Plums

Plums

Plums are on Dr. Sebi’s food list (Dr. Sebi’s nutritional guide).

Plums are a type of fruit that belongs to the Prunus genus, which also includes peaches, apricots, cherries, and almonds. Plums are grown in many parts of the world, and they are known for their juicy, sweet, and tangy flavor. In this article, we will explore various aspects of plums, including their scientific name, habitat, description, mineral content, medicinal value, culinary uses, research information, pH value, and recipes.

What are Plums?

Plums are a type of fruit that belongs to the Prunus genus. They are oval-shaped or round and come in a range of colors, including purple, blue, red, yellow, and green. Plums have a juicy and sweet flesh, and their skin is smooth and often covered in a waxy coating.

Scientific Name:
The scientific name for plums is Prunus domestica.

Other Names:
Plums are also known by various other names in different parts of the world. Some common names for plums include Prune, Greengage, Damson, Mirabelle, and Cherry plum.

Habitat:
Plums are grown in many parts of the world, including Europe, Asia, North America, and South America. They are usually grown in temperate regions with moderate rainfall and fertile soil.

Description:
Plum trees are deciduous and can grow up to 20 feet tall. The leaves are green and oval-shaped, and the flowers are usually white or pink. The fruit is oval or round and comes in various colors, depending on the variety.

Status:
Plums are a natural fruit and have not been genetically modified.

Species of plums

List of known species

There are several species of plums, including Prunus americana, Prunus cerasifera, Prunus spinosa, and Prunus salicina.

Wild species of plums

The wild ancestor of the cultivated plum is believed to be Prunus spinosa, which is native to Europe and Asia.

There are several wild species of plums that are found in different parts of the world. Some of the most common ones are:

  • Prunus americana – Also known as American wild plum, it is found in the eastern and central parts of North America.
  • Prunus cerasifera – Also known as cherry plum or myrobalan plum, it is native to Europe and Asia.
  • Prunus spinosa – Also known as blackthorn or sloe, it is found in Europe, western Asia, and northern Africa.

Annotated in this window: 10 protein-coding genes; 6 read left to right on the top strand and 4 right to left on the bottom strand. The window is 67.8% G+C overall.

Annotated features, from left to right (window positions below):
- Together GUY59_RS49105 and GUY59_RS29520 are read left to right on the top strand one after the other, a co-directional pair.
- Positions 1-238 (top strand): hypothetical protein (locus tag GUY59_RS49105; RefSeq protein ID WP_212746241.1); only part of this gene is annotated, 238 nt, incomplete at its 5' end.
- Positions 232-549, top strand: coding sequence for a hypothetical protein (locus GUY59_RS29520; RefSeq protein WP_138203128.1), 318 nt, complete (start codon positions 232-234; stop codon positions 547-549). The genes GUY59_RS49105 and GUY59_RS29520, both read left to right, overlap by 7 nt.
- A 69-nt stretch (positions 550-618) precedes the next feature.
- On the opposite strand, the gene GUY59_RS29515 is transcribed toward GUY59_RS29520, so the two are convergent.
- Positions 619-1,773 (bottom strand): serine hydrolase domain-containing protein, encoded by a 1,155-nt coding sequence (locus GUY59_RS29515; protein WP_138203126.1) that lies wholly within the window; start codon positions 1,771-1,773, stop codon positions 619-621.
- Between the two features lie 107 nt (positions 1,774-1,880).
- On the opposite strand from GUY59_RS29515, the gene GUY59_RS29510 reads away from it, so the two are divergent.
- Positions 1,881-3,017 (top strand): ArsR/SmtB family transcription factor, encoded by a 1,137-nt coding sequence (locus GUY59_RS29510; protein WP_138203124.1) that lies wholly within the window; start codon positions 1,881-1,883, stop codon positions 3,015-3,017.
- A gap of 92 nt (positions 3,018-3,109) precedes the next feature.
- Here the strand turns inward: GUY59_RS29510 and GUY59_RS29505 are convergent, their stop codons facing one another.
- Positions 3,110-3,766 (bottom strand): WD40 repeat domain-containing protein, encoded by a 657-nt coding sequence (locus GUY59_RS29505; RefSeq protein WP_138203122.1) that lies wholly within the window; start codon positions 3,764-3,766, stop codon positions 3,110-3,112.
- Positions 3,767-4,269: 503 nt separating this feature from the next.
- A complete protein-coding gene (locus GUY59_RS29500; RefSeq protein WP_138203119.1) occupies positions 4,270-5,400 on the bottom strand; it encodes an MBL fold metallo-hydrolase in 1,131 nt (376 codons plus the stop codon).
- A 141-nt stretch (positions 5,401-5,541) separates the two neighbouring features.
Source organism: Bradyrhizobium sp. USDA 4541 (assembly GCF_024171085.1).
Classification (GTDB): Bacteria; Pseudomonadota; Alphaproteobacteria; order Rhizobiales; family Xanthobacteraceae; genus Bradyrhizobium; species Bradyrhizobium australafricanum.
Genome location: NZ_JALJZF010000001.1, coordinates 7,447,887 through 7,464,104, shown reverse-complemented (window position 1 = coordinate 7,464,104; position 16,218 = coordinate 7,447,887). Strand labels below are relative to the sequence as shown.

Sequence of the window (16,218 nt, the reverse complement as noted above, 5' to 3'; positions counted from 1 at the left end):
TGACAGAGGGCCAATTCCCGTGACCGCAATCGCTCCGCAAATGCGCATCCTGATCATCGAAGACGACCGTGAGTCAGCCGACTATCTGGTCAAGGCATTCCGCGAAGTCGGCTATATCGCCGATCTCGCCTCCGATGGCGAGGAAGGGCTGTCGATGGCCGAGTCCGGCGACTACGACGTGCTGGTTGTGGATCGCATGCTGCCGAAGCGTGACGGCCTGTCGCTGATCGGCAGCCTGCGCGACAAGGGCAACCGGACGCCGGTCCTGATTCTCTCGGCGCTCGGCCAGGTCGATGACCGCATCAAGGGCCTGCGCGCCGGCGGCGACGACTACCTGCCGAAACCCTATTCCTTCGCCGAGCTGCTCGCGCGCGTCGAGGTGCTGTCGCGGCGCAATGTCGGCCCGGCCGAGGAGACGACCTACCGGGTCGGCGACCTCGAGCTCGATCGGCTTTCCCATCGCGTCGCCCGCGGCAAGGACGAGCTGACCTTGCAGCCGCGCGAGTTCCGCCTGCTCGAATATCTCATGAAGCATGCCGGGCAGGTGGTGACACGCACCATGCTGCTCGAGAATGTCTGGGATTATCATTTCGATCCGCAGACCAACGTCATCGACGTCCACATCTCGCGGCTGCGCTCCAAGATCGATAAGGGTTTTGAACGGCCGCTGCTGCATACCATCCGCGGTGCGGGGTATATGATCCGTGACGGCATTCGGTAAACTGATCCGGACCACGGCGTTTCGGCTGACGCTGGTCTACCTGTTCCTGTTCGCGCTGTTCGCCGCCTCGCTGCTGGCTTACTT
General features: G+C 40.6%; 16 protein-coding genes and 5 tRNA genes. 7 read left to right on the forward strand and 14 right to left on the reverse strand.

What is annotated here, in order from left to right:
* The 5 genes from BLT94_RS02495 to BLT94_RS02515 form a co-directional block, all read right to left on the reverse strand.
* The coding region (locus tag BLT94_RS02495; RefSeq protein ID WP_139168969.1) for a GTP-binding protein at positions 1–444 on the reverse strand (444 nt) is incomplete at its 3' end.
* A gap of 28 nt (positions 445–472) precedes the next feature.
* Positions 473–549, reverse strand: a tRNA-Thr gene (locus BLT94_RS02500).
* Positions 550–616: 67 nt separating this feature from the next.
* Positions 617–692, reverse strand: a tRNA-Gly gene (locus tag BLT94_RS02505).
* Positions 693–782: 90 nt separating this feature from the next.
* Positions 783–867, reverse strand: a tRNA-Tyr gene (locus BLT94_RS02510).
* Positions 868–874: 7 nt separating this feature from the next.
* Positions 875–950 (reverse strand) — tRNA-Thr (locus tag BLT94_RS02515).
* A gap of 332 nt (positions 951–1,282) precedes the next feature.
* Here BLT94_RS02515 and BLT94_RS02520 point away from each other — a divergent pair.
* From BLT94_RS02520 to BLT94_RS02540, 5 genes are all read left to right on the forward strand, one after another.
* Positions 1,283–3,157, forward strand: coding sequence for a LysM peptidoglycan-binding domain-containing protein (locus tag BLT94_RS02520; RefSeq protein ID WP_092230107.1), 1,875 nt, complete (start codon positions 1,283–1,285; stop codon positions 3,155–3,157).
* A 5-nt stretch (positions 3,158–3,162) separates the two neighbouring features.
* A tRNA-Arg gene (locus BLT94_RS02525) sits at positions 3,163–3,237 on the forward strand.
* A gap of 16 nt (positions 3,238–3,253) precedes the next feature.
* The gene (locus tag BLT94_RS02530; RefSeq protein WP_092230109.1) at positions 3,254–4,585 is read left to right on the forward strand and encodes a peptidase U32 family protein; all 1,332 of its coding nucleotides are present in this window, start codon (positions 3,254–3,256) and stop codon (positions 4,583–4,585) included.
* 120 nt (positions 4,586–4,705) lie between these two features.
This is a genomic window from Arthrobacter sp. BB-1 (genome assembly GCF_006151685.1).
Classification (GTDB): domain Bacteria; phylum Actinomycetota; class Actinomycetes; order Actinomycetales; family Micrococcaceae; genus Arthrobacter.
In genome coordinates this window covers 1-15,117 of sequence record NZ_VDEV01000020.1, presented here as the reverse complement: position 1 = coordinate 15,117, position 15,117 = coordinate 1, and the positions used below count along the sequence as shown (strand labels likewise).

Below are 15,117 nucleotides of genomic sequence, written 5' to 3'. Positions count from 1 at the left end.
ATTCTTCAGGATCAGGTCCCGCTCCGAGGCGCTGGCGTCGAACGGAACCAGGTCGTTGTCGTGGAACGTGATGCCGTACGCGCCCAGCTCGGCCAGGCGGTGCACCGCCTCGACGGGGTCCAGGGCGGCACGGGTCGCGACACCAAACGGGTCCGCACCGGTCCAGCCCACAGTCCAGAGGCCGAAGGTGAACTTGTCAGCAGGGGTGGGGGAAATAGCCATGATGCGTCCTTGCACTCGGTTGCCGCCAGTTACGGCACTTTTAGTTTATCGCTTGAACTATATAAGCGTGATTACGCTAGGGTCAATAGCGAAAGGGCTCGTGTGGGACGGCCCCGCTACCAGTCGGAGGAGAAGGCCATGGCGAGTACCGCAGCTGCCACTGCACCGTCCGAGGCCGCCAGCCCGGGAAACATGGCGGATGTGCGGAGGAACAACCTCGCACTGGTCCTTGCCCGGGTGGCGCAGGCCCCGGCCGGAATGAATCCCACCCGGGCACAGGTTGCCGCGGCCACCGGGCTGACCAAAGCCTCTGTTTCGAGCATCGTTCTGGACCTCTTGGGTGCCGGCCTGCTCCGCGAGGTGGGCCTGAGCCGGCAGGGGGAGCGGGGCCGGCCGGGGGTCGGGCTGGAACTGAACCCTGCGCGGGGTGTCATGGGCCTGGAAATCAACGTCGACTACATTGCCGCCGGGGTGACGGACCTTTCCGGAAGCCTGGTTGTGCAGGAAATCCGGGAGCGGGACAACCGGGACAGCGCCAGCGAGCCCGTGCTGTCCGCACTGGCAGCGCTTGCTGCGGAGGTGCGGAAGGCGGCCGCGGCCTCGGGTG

• Prunus besseyi – Also known as sand cherry, it is found in western North America.
  • Prunus angustifolia – Also known as Chickasaw plum, it is found in the southeastern United States.
  • Prunus maritima – Also known as beach plum, it is found along the eastern coast of North America.
  • Prunus salicina – Also known as Japanese plum, it is native to China and Japan.

These wild species of plums are often used in breeding programs to develop new varieties with desirable traits, such as disease resistance, flavor, and texture. They are also sometimes used for their ornamental value, as they produce attractive flowers in the spring.

Benefits of plums

Mineral Content

Plums are a good source of several minerals, including potassium, magnesium, calcium, and phosphorus.

Medicinal Value

Plums have several health benefits, including:

  • Improving digestion
  • Reducing inflammation
  • Lowering blood sugar levels
  • Boosting the immune system
  • Promoting bone health

Culinary uses

Plums can be eaten fresh or used in various culinary preparations, such as:

  • Making jams and jellies
  • Baking pies, tarts, and cakes
  • Making sauces and chutneys

Research information

Research has shown that plums may have several health benefits, including:

  • Reducing the risk of certain cancers
  • Improving cardiovascular health
  • Reducing inflammation
  • Preventing osteoporosis
  • Promoting gut health

Plum Recipes

Plum Tart – a simple and elegant dessert made with fresh plums and puff pastry.
Plum Sauce – a versatile condiment that can be used as a dip, marinade, or sauce.

Plum and Ginger Jam
Ingredients:
2 lbs of plums, pitted and chopped
2 cups of date sugar
2 tablespoons of grated fresh ginger
2 lime, juiced

Instructions:

1. In a large saucepan, combine the plums, date sugar, ginger, and lemon juice.
2. Cook over medium heat, stirring occasionally, until the date sugar has dissolved and the mixture comes to a boil.
3. Reduce the heat and simmer for 20-30 minutes, or until the jam has thickened and the plums have broken down.
4. Use an immersion blender or a food processor to puree the jam until it reaches your desired consistency.
5. Pour the jam into sterilized jars and let it cool completely before storing in the refrigerator.

References

– USDA FoodData Central: Plums, raw
– Britannica: Plum
– Healthline: 7 Health Benefits of Plums
– The Spruce Eats: The 10 Best Plum Recipes for Every Meal

Author: sebifood

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